Matt Hanson | Professional Triathlete
3x Ironman Champion/ 1x 70.3 Champion

Ironman Cozumel Race Report

This may be the longest that it has taken me to put together my race report. It is funny, when you have a great race you can’t wait to relive it. But when you leave a race really frustrated, you quickly want to forget it. However, the races that don’t go as planned are the ones you need to learn the most from. I’ve had a number of conversations with Coach David and Coach Tim about Ironman Cozumel. Needless to say, I was not in a good mental place leaving Cozumel…must be something with racing on an island. No race goes perfectly. However, ending 2015 on the coat tails of two miserable experiences was something I have never had to deal with. Everyone goes through highs and lows in training. Everyone will have euphoria at some point in a race, and hit a low point in the race where they struggle to push on. Unfortunately, I didn’t get the highs or many of the euphoria in the last few months of training. To have things go so poorly in Cozumel left me the lowest I’d been in a long time. In the words of Coach David, my emotional battery was dead. I had so ups and downs in 2014, but I won the last race of the season which brought me into the winter training on an all time high. Not the case this year. I have had a lot of time to reflect post race and am coming to grips with the situation that I am in. I’ve been able to shift my focus to HOW I am going to get the points I need to get back to Kona rather than the fact that in 2014 at this time I was sitting with 2700 points and this year I am sitting with less than 200. The need to stick to the process and focusing on executing every race I enter does not change.

20151127_190748_resized_1So…the Race…The lead up into Cozumel was not ideal. I was in a cast due to my broken wrist so I was forced to just kick in the water and do all bike and run training indoors. I was able to get in about 6 quality swims in the two weeks leading into the race, but was definitely not heading into race day with peak swim fitness. I was really happy with my bike fitness on the other hand. Between Kona and Cozumel, I had 13 miserably difficult bike sessions and had the highest bike training load weeks I’ve ever had. I really thought I would be in a great position if I could find a way to hold on to the pack in the water. 

I traveled to Cozumel alone. Unfortunately my wife wasn’t able to make the trip (hence the lack of pictures in this post!). Obviously, I like having my wife along with me at the race, but it would have been especially good to have her with me for my first international race. Cozumel has 2 locations for transition and a separate location for the swim start. Having someone with me would have made things a bit less stressful getting transitions set up the day before the race etc… It would also have been nice to have someone to talk with in the hotel room being as I neglected to bring movies and all TV channels were in Spanish!

Race Morning

I woke up at 4:00 and drank my 2 servings of First Endurance Ultragen as always for breakfast then got another 30 min of sleep. I woke up at 5, got my Kiwami Spider on, grabbed my Huub swim gear and got ready to go to the race. I grabbed a cab and was in transition as soon as it opened. I quickly got my bike set up and noticed my rear brake was slightly rubbing on the wheel. I took it to the ‘on course’ mechanic and asked him to help fix it while I went to check in my T1 bag and make sure everything was set. Came back and checked out my bike again and everything looked like it was functioning properly so racked bike and I jumped on the bus to swim start and got ready to go.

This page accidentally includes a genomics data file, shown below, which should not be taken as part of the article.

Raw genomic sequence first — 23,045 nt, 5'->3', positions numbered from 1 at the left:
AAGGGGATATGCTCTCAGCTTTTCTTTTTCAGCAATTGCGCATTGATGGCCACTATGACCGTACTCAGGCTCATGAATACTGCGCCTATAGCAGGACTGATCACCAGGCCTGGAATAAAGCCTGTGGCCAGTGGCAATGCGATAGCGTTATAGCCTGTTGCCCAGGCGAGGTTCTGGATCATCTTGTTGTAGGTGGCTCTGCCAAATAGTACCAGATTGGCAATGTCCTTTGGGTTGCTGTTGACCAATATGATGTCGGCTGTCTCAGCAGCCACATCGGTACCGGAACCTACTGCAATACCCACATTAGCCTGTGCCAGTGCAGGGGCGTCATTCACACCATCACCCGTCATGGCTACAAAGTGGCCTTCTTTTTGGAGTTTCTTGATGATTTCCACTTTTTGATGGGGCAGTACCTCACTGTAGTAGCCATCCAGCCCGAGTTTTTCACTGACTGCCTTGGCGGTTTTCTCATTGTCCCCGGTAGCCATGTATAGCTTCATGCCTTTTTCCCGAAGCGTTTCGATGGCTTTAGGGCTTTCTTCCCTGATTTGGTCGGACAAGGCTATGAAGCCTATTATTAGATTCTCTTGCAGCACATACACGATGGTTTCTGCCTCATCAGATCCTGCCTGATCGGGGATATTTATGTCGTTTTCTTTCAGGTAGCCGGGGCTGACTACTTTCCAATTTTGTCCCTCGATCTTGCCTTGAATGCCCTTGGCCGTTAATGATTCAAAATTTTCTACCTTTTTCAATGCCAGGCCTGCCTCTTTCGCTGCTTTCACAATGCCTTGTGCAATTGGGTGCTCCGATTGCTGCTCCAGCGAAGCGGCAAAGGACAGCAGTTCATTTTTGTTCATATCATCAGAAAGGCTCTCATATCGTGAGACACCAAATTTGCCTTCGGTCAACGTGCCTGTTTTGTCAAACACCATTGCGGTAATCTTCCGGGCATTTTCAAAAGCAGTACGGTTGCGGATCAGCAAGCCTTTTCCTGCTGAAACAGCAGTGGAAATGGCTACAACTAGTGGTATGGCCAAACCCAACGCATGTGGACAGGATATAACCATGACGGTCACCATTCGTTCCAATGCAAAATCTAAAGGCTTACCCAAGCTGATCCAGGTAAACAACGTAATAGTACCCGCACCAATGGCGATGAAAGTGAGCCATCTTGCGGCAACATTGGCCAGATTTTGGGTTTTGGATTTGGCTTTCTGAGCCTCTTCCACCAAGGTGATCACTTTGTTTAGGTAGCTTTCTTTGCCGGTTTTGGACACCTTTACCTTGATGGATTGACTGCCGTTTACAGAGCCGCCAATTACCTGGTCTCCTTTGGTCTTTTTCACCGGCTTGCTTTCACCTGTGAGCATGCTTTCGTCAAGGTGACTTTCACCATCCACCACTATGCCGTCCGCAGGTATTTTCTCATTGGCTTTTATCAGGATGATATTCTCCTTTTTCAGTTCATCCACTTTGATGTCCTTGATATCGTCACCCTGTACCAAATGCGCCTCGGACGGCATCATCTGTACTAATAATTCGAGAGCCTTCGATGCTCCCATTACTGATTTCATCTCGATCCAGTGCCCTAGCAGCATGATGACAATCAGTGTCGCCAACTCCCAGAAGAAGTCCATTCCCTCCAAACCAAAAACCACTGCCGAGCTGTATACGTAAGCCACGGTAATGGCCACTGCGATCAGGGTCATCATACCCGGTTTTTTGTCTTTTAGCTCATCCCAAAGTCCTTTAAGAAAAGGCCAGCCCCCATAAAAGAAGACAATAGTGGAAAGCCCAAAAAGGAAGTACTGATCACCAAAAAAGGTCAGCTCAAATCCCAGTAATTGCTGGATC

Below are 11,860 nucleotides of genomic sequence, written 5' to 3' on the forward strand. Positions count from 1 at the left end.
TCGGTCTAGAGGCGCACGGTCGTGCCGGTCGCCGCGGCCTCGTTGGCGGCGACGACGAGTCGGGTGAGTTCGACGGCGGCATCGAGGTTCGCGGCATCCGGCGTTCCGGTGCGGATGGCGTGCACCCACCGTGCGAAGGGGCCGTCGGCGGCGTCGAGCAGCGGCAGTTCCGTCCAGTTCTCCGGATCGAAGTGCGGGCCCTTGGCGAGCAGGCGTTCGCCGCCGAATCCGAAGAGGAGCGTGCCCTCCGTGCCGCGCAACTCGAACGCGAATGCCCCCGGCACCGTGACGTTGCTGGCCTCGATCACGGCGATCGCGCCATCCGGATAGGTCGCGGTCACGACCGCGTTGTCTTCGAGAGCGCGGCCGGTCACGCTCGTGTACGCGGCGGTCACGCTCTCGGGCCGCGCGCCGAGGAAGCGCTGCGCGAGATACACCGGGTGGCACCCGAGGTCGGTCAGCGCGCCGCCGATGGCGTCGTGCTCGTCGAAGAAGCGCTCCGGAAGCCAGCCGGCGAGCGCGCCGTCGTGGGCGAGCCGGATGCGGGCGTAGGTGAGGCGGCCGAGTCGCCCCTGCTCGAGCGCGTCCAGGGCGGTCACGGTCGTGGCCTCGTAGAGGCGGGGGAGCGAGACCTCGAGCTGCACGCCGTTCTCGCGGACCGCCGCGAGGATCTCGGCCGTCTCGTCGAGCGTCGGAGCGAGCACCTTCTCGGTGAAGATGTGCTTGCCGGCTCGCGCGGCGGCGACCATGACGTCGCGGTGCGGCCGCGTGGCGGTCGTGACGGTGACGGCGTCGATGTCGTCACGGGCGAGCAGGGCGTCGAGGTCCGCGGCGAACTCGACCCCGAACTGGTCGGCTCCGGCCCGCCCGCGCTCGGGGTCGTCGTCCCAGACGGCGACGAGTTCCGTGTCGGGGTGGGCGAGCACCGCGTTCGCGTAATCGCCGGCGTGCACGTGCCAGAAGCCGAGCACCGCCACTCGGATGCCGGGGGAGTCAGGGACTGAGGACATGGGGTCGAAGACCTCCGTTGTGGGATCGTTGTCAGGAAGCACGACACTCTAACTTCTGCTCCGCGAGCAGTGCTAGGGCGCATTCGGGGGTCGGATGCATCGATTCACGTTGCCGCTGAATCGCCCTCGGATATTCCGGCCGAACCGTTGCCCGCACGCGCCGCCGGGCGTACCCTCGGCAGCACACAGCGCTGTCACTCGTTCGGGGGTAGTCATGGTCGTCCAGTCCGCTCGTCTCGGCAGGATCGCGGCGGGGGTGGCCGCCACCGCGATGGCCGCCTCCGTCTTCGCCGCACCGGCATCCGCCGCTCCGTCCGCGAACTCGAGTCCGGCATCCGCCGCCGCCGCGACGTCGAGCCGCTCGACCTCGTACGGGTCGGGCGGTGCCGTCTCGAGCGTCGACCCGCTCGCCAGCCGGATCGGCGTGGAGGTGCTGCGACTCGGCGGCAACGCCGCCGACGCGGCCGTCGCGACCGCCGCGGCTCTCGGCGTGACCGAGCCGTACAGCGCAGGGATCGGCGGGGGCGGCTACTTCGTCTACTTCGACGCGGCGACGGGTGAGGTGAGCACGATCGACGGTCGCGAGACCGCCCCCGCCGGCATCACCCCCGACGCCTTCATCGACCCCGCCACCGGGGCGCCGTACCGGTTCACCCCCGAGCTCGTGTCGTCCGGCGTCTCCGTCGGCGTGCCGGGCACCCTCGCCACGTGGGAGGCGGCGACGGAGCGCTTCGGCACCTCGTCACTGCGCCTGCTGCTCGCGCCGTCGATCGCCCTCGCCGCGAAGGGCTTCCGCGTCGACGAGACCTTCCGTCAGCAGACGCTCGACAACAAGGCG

Swim – 49:49

IMG_20151202_063640For whatever reason, they did not allow us time to warm up for the swim. In the pre-race briefing, we were told we would have 7-10 minutes. In hindsight, I would have brought running shoes down with me to the swim start and used a run to warm up…but I didn’t. I was the first guy in the water and went to the spot where I wanted to start the race from. The gun went off without really any warning, but I was thankfully somewhat ready. I got off to a great start and was in the lead group for the first 200 meters. There was a lot of contact as it was a big group and I jammed the wrist that I had broken on another guys hand at this point and the pain was incredible. It brought me to an immediate stop for a few seconds, but I gathered myself together and got back swimming. Unfortunately, I had moved back in the pack far enough that when the gap opened up, I was in the second group. Despite losing the front pack, I kept my head focused and remained really positive. I was able to hold on to the pack with little strain, but for some reason my left foot started cramping. I have been wracking my brain to figure out why the cramps occurred and can’t come up with anything. Unfortunately, they would stick around the rest of the day. I got out of the water with a group of guys who could ride well. At this point, I still felt I could have a good day.